Prepare to be surprised.
No, wait. Not surprised — shocked.
Prepare to be shocked.
I know I was. Still am.
I decided to crunch some numbers. Historically, I am much better at crunching potato chips, corn chips and pretzels. But I woke up the other day feeling dangerous, so I put on my numbers-crunching hat, went into the lab and put my phone on mute.
You can thank me later.
Baker Mayfield says surgery on left shoulder went “great,” on road to getting back to “true self”
Since the Browns currently seem to be in the middle of, shall we say, a quarterback quandary, I was quandarying if, in the spirit of context, I could find a way to throw some light on the subject.
Prepare to be blinded by the light.
Since their founding in 1946, the Browns have had 13 quarterbacks who have been the consensus “starting quarterback” for two or more consecutive seasons. There are 13 such quarterbacks that qualify. Among the many who don’t are, for example, all six in the parade of “he’s not the guy” one-year-onlys — Brandon Weeden, Jason Campbell, Brian Hoyer, Josh McCown, Cody Kessler and DeShone Kizer — who made huddle cameos in the six-year span from 2012-17.
Many other such failed experiments have passed through the huddle as well, but for the purposes of this study, what we’re talking about are, as we shall see, the 13 best quarterbacks in Browns history.
In trying to find a fair way to evaluate these 13 quarterbacks, I decided to rank them from 1 to 13 in the following nine career statistical categories: passing yardage, completion percentage, winning percentage, touchdown passes, percentage of touchdowns thrown when attempting to pass, percentage of times intercepted when throwing a pass, yards per completion, average passing yards per game and passer rating.
Each quarterback was then ranked from 1 to 13 in each of the categories, based on where they ranked vs. the other quarterbacks in each of the nine categories. For example, the leader in the category got one point, the second-place finisher got two points, etc. Each quarterback’s final score was based on the total number of points each quarterback had in all nine categories.
Here, in alphabetical order, are the 13 quarterbacks who were ranked:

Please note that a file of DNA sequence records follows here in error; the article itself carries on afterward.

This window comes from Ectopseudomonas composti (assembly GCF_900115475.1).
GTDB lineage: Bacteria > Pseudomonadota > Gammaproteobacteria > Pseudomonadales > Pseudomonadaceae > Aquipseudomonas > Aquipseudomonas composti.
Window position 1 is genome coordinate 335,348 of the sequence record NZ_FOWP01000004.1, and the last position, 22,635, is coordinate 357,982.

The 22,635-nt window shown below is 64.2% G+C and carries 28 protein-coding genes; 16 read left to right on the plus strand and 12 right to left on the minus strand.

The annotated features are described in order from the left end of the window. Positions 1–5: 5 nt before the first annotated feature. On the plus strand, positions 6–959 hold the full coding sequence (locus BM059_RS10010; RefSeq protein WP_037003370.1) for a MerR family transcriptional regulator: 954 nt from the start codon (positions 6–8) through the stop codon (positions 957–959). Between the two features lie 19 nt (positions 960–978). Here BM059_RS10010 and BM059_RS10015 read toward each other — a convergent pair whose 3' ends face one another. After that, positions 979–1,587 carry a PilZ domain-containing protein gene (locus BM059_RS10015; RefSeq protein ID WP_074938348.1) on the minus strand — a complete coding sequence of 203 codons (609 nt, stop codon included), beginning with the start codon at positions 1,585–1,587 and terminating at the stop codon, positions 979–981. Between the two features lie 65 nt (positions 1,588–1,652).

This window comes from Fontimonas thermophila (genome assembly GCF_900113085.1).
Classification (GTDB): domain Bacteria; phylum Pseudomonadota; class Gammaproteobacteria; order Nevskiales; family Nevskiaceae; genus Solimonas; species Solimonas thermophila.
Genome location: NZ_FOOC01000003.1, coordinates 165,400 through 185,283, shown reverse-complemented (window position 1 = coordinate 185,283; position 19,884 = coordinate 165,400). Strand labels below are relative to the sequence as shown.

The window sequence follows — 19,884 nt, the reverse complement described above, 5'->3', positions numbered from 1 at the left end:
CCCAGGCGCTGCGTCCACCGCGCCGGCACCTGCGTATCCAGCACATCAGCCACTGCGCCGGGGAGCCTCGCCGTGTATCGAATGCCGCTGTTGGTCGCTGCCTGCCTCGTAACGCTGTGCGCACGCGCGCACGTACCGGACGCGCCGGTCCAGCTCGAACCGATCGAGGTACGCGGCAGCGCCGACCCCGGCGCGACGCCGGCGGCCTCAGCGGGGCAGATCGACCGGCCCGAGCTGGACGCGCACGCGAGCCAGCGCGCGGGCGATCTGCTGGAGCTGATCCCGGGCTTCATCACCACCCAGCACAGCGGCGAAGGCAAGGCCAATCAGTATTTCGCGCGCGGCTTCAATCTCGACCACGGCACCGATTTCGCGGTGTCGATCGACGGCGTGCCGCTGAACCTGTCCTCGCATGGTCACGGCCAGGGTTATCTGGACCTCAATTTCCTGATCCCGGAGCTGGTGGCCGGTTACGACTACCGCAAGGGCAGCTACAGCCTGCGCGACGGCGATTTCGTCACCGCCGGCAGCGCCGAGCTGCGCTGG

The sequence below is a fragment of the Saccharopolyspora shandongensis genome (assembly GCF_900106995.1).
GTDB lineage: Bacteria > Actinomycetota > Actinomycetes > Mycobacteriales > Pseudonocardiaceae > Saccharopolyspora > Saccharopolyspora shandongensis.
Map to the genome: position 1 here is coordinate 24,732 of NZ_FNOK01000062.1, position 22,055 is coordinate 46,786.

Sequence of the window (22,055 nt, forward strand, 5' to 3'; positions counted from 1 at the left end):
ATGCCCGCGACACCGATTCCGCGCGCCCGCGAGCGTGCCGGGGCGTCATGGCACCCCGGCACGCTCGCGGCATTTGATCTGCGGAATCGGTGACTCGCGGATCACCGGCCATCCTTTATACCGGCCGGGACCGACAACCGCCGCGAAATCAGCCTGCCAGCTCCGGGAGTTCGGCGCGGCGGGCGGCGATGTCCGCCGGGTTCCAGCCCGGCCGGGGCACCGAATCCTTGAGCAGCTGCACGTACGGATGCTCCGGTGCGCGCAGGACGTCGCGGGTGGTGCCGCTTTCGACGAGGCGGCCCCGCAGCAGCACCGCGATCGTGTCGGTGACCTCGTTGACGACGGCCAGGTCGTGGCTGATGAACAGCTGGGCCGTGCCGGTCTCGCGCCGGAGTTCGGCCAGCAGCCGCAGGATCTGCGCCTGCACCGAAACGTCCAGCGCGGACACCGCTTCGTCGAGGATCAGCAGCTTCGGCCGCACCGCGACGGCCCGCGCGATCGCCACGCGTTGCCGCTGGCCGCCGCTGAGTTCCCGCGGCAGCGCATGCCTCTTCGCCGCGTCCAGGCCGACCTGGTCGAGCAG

Derek Anderson, Tim Couch, Otto Graham, Bernie Kosar, Baker Mayfield, Colt McCoy, Bill Nelsen, Tommy O’Connell, Mike Phipps, Milt Plum, Frank Ryan, Brian Sipe and Vinny Testaverde.
Here’s the shocker. The quarterback with the best (i.e., lowest) score was Graham, with a total of 34 points.
The quarterback with the second-best score (41) was … Mayfield.
If you saw that coming, your eyes are the envy of mine.
So in this admittedly unscientific study — nobody will ever refer to me as “Mr. Analytics” — from a group that I would argue contains the 13 best quarterbacks in Browns history, the only one that is better than Mayfield is the only one of the group in the Hall of Fame: Otto Graham.
Mayfield finished first in the group in career completion percentage (61.6) and passing yards per game (.235.4). Mayfield’s career passer rating of 87.8 is second in the group behind Plum’s 89.9.
Graham ran away from the field with a winning percentage of .802, and he led in touchdown passes.
For the record (I’m sure you’ll cut this out and keep it in your wallet or purse for the rest of your days), here is how the 13 ranked overall, with their total score in parenthesis: Graham (34), Mayfield (41), Kosar (46), Plum (49), Ryan (50), Sipe (52), Testaverde (58), Nelsen (67), Couch (72), O’Connell (81), Anderson (83), McCoy (84) and Phipps (101).
Kosar led the group in lowest interception percentage, Sipe led in passing yards, Ryan in highest percentage of touchdown passes and O’Connell in yards per completion.
Of course, the greatest measure of a quarterback’s value is how many championships did he win? This group of 13 combined to win eight championships. Graham won seven and Ryan one.
The lack of championships beyond that suggests that this group of 13 is hardly a who’s who of Hall of Fame candidates. Some might even argue that it’s merely Otto Graham and a bunch of other guys.
I would argue that Sipe and Kosar were, on their best days, elite quarterbacks. Sipe is still the only Browns player in the last 56 years to win the NFL’s Most Valuable Player Award. Kosar nearly took the Browns to back-to-back Super Bowls in the 1980s. And Frank Ryan is the only Browns quarterback in 65 years to win an NFL championship.
So the top half of this list is filled with some high-caliber quarterbacks. But Baker Mayfield finished higher than almost all of them in my little nickel-and-dime science project.
What are we to make of that?
If you’re a football player and you finish second only to Otto Graham in anything, that must mean something, right?
Or maybe this is why nobody’s ever called me “Mr. Analytics.”